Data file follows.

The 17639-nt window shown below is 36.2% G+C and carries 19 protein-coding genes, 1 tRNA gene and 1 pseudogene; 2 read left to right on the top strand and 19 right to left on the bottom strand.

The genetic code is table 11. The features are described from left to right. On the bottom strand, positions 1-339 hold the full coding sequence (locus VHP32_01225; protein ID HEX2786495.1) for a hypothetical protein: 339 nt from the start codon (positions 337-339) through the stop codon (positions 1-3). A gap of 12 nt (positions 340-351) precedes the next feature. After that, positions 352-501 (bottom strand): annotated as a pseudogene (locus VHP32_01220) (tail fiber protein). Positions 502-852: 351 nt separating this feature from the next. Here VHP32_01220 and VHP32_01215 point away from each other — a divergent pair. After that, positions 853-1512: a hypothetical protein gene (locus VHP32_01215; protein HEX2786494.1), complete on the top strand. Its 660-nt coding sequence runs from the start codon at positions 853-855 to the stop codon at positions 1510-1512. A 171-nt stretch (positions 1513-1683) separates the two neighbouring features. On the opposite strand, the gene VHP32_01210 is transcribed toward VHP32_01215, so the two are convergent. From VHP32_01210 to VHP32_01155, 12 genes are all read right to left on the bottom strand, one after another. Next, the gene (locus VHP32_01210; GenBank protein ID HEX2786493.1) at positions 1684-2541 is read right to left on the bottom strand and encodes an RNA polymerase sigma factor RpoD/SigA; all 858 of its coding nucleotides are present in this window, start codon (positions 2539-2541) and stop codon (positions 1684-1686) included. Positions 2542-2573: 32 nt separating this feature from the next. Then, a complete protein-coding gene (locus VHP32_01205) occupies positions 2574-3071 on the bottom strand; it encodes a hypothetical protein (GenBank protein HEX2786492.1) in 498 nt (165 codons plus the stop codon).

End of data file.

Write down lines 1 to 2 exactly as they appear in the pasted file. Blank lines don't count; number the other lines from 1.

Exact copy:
The 17639-nt window shown below is 36.2% G+C and carries 19 protein-coding genes, 1 tRNA gene and 1 pseudogene; 2 read left to right on the top strand and 19 right to left on the bottom strand.

The genetic code is table 11. The features are described from left to right. On the bottom strand, positions 1-339 hold the full coding sequence (locus VHP32_01225; protein ID HEX2786495.1) for a hypothetical protein: 339 nt from the start codon (positions 337-339) through the stop codon (positions 1-3). A gap of 12 nt (positions 340-351) precedes the next feature. After that, positions 352-501 (bottom strand): annotated as a pseudogene (locus VHP32_01220) (tail fiber protein). Positions 502-852: 351 nt separating this feature from the next. Here VHP32_01220 and VHP32_01215 point away from each other — a divergent pair. After that, positions 853-1512: a hypothetical protein gene (locus VHP32_01215; protein HEX2786494.1), complete on the top strand. Its 660-nt coding sequence runs from the start codon at positions 853-855 to the stop codon at positions 1510-1512. A 171-nt stretch (positions 1513-1683) separates the two neighbouring features. On the opposite strand, the gene VHP32_01210 is transcribed toward VHP32_01215, so the two are convergent. From VHP32_01210 to VHP32_01155, 12 genes are all read right to left on the bottom strand, one after another. Next, the gene (locus VHP32_01210; GenBank protein ID HEX2786493.1) at positions 1684-2541 is read right to left on the bottom strand and encodes an RNA polymerase sigma factor RpoD/SigA; all 858 of its coding nucleotides are present in this window, start codon (positions 2539-2541) and stop codon (positions 1684-1686) included. Positions 2542-2573: 32 nt separating this feature from the next. Then, a complete protein-coding gene (locus VHP32_01205) occupies positions 2574-3071 on the bottom strand; it encodes a hypothetical protein (GenBank protein HEX2786492.1) in 498 nt (165 codons plus the stop codon).